Once upon a time, there was a woman who’d never shown the slightest interest in anything sporty (except knitting – that’s a sport, right?) And that would have been the end of this story, except that she married a runner. On one of their very first dates, the two of them went for a run in a nature reserve in dense fog and got hopelessly lost. There was probably a metaphor for something in that escapade, but the woman was too tired after her run to bother thinking about it.
Fast forward several years and they were running regularly, although the woman was more interested in pausing to watch wildlife than in clocking up the
pain miles. Unlike the Stoic-Spouse-to-be, she never seemed to get much fitter.
A wedding came and went, and then twin children appeared and stayed. Frankly, it was impossible to find any child-free time/energy for a few years. The woman became extremely unfit and started feeling her age.
Then one autumn day, the twinnage started school. The woman was only working part-time, and she realized that life was going never going to offer her a better opportunity for sorting out her fitness than this one. So she began to run four times per week. It hurt. It made her healthier and more energetic than she could have imagined, but it hurt. Improvement was slow.
But now, something weird has happened. Running has become, in a messed-up, masochistic, sort of way, fun. Mostly. And – let’s ditch the third-person pronouns – I started getting a bit better at it, both in speed and distance. I’ll never be much of an athlete, but I can run non-stop for over two hours without even pausing to drop dead, so that’s something.
On Sunday, the Stoic Spouse and I ran the Virgin Oxford Half Marathon, along with 8300 other people.
I didn’t win.
In fact, I came 5625th.
(It was my second time of running this race. The first one was here. I didn’t win then, either. Are you noticing a pattern emerging?)
But you know what? It was fun, in a teeth-gritted, lung-hurty, way. The atmosphere was joyful. So many thousands of folk wanting to get out there and experience some physical suffering together.
Due to the lack of foresight shown by Oxford’s 12th-century town planners, it took a wee while to filter through the narrow side-streets to the start. But there was plenty of entertainment along the way. Foot-guy took our cheering at him in good spirit:-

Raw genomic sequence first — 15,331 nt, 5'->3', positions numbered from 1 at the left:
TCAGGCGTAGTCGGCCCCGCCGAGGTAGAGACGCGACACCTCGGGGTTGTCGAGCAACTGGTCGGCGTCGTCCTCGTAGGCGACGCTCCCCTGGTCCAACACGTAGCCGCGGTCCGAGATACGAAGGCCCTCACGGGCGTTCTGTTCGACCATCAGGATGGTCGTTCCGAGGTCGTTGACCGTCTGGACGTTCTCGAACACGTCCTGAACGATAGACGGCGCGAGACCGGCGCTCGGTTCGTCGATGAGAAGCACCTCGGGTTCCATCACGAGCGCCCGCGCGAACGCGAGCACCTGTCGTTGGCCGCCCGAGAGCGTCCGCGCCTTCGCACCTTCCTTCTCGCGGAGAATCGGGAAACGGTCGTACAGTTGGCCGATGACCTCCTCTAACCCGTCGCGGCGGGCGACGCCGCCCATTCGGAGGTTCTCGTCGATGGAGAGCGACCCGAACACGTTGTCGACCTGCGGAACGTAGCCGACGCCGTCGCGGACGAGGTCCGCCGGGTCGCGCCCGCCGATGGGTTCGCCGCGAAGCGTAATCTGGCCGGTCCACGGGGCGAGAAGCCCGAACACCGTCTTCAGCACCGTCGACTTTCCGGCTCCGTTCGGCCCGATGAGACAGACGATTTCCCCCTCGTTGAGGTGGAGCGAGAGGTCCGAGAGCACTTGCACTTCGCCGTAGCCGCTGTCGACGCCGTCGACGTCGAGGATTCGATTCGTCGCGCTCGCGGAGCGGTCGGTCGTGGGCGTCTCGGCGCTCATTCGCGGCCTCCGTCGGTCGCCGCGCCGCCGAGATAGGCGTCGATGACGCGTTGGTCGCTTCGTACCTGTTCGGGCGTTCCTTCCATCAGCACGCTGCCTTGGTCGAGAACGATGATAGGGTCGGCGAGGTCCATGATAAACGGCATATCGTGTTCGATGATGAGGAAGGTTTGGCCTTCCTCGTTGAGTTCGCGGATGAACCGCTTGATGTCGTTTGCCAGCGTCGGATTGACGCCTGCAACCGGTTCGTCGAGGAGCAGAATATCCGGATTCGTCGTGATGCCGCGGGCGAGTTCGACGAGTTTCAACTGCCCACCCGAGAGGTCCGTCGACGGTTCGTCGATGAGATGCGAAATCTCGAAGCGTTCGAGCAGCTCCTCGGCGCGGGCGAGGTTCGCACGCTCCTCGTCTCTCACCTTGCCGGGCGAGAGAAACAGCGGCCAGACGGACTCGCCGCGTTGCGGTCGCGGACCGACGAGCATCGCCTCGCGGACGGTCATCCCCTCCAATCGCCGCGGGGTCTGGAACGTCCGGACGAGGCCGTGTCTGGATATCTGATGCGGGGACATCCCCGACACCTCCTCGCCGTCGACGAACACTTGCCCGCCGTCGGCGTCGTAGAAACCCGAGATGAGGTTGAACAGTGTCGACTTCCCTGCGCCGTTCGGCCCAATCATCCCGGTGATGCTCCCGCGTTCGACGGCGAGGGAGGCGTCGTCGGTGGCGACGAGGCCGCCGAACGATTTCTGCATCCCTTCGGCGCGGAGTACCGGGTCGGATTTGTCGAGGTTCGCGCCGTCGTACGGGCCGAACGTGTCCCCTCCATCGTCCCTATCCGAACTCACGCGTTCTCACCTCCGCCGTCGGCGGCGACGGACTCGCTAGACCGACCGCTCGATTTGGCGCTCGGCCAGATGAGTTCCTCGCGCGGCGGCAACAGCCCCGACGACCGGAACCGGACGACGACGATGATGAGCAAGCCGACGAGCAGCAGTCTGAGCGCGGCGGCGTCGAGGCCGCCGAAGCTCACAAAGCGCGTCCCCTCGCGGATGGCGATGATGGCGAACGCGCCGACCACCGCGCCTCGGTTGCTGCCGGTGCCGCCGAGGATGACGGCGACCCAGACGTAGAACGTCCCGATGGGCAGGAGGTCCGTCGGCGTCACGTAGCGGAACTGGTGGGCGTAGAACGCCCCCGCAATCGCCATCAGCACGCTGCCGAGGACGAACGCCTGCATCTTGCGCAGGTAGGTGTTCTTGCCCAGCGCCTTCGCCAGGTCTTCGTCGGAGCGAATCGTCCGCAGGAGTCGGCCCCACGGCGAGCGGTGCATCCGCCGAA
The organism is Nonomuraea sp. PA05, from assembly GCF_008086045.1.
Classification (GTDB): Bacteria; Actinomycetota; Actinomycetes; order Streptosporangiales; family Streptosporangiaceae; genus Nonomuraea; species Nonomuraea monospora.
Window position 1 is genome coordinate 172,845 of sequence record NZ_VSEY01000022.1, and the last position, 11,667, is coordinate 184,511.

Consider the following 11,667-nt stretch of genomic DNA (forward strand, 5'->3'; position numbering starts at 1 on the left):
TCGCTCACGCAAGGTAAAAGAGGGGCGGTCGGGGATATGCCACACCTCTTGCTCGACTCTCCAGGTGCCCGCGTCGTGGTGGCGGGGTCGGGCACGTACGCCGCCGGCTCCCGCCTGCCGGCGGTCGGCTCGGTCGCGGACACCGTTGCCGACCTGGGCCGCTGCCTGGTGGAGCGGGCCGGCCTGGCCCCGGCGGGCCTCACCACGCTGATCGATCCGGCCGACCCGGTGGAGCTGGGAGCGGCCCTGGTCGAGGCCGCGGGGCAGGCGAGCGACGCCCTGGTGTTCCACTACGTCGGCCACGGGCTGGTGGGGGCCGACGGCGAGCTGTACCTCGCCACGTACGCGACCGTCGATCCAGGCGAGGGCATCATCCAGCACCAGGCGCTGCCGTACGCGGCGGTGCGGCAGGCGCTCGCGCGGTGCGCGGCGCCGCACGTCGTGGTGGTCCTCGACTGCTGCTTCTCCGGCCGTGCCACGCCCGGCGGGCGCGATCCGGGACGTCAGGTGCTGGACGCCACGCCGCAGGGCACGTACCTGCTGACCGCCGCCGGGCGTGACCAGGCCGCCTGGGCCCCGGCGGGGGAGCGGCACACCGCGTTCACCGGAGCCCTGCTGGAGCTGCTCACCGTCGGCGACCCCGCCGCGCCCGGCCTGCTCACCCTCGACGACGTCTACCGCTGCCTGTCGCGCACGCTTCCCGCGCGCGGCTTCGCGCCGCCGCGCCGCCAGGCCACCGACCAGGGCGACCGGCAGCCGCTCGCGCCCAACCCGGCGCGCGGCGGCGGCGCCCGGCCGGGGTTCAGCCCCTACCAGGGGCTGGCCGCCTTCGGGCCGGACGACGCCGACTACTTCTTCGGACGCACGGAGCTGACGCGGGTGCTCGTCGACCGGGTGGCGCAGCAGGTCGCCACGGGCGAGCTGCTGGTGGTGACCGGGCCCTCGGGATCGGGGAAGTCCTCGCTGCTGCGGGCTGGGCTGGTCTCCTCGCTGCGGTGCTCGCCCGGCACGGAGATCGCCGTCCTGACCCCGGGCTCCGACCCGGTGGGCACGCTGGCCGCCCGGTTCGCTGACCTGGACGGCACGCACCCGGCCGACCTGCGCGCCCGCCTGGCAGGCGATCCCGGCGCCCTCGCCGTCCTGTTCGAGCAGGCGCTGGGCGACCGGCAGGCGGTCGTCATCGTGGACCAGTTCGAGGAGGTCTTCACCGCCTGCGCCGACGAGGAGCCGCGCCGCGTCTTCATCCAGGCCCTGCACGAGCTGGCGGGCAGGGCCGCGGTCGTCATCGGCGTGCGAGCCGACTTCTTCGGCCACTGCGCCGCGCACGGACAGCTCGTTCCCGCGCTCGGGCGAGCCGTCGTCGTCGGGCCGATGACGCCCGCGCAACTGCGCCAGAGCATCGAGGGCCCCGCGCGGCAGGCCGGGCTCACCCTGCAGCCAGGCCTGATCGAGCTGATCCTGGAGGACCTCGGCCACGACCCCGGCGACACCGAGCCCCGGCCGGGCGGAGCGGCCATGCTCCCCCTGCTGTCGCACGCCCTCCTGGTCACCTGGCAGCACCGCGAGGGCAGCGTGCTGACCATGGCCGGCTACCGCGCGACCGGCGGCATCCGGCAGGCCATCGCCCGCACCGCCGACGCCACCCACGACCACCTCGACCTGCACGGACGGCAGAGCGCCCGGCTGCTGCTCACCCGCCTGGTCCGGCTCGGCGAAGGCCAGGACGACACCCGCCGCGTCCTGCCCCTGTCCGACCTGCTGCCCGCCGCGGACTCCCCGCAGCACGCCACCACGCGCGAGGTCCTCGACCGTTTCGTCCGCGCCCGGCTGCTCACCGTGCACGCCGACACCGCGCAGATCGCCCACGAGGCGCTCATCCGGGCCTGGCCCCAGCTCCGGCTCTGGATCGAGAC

And then, we were off. The Stoic Spouse runs this kind of distance regularly, just for fun, so he was fine. But I knew I was going to have to stamp pretty hard on the accelerator if I was to achieve my secret goal of a sub-two-hour finish. Fuelled by jelly babies and over-optimism, I got on with the job.
Some of you know that I was running this race for Cancer Research UK, and as I ran, I thought about you and the stories you kindly shared as you donated. Thank you, fine people. (There is still a very little time to sponsor me here. We’re up to £535 so far!)
Gradually, the Stoic Spouse and I began to put miles behind us. I love the centre of Oxford. Every street, almost every building, has some kind of memory from all the years I spent studying and/or living there. The race was crowded, so it was sometimes tricky to keep a consistent pace. And it turns out that 13.1 miles is actually rather a long way. Who knew?! But there was a party atmosphere, with bands beside the road playing every kind of music, hordes of spectators cheering us on, and children offering trays of jelly babies so we could top up our blood-sugar. Yum. Sorry I can’t offer you photos of the experience (because I was too busy running), but imagine 8300 people out for a run together on a bright autumn morning, all trying to decide whether this was the best or the worst idea they’d ever had…
Eventually – and I really, really, do mean eventually – the race came to an end. We finished in two hours and seven minutes, which wasn’t too shabby.
As for my goal of a sub-two-hour half? I’ll just have to come back and try again next year.
Meanwhile, back to the knitting and the crochet.
Thank you, Virgin Sport, for so generously giving me a free spot in the Oxford Half in exchange for blogging about it here. Also, thank you for your most excellent post-run snacks:-